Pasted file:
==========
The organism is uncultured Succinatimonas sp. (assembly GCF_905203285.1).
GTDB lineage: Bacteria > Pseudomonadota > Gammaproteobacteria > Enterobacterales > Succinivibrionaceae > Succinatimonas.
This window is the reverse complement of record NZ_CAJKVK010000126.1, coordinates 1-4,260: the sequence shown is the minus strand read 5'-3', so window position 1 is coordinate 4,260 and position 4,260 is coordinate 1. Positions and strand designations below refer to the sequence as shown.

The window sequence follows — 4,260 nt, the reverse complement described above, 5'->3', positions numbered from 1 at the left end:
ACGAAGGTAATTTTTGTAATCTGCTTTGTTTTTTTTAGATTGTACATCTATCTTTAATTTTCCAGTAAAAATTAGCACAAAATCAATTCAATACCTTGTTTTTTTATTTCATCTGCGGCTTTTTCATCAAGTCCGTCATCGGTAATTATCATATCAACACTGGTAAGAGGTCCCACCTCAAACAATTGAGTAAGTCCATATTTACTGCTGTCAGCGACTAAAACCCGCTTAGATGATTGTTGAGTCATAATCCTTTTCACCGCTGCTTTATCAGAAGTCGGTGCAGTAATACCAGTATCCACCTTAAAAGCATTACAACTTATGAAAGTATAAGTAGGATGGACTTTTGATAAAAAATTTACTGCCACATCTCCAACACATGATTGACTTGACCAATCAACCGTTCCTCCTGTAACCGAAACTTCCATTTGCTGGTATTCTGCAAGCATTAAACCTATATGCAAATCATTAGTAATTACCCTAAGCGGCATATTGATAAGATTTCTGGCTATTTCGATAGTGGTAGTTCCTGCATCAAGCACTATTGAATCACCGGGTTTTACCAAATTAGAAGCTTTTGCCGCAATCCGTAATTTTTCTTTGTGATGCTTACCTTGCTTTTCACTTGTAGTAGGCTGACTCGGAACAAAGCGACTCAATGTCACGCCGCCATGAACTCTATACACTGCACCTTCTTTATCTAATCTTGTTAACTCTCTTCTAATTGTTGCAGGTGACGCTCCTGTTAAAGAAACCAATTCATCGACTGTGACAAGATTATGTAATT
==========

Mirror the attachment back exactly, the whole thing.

The organism is uncultured Succinatimonas sp. (assembly GCF_905203285.1).
GTDB lineage: Bacteria > Pseudomonadota > Gammaproteobacteria > Enterobacterales > Succinivibrionaceae > Succinatimonas.
This window is the reverse complement of record NZ_CAJKVK010000126.1, coordinates 1-4,260: the sequence shown is the minus strand read 5'-3', so window position 1 is coordinate 4,260 and position 4,260 is coordinate 1. Positions and strand designations below refer to the sequence as shown.

The window sequence follows — 4,260 nt, the reverse complement described above, 5'->3', positions numbered from 1 at the left end:
ACGAAGGTAATTTTTGTAATCTGCTTTGTTTTTTTTAGATTGTACATCTATCTTTAATTTTCCAGTAAAAATTAGCACAAAATCAATTCAATACCTTGTTTTTTTATTTCATCTGCGGCTTTTTCATCAAGTCCGTCATCGGTAATTATCATATCAACACTGGTAAGAGGTCCCACCTCAAACAATTGAGTAAGTCCATATTTACTGCTGTCAGCGACTAAAACCCGCTTAGATGATTGTTGAGTCATAATCCTTTTCACCGCTGCTTTATCAGAAGTCGGTGCAGTAATACCAGTATCCACCTTAAAAGCATTACAACTTATGAAAGTATAAGTAGGATGGACTTTTGATAAAAAATTTACTGCCACATCTCCAACACATGATTGACTTGACCAATCAACCGTTCCTCCTGTAACCGAAACTTCCATTTGCTGGTATTCTGCAAGCATTAAACCTATATGCAAATCATTAGTAATTACCCTAAGCGGCATATTGATAAGATTTCTGGCTATTTCGATAGTGGTAGTTCCTGCATCAAGCACTATTGAATCACCGGGTTTTACCAAATTAGAAGCTTTTGCCGCAATCCGTAATTTTTCTTTGTGATGCTTACCTTGCTTTTCACTTGTAGTAGGCTGACTCGGAACAAAGCGACTCAATGTCACGCCGCCATGAACTCTATACACTGCACCTTCTTTATCTAATCTTGTTAACTCTCTTCTAATTGTTGCAGGTGACGCTCCTGTTAAAGAAACCAATTCATCGACTGTGACAAGATTATGTAATT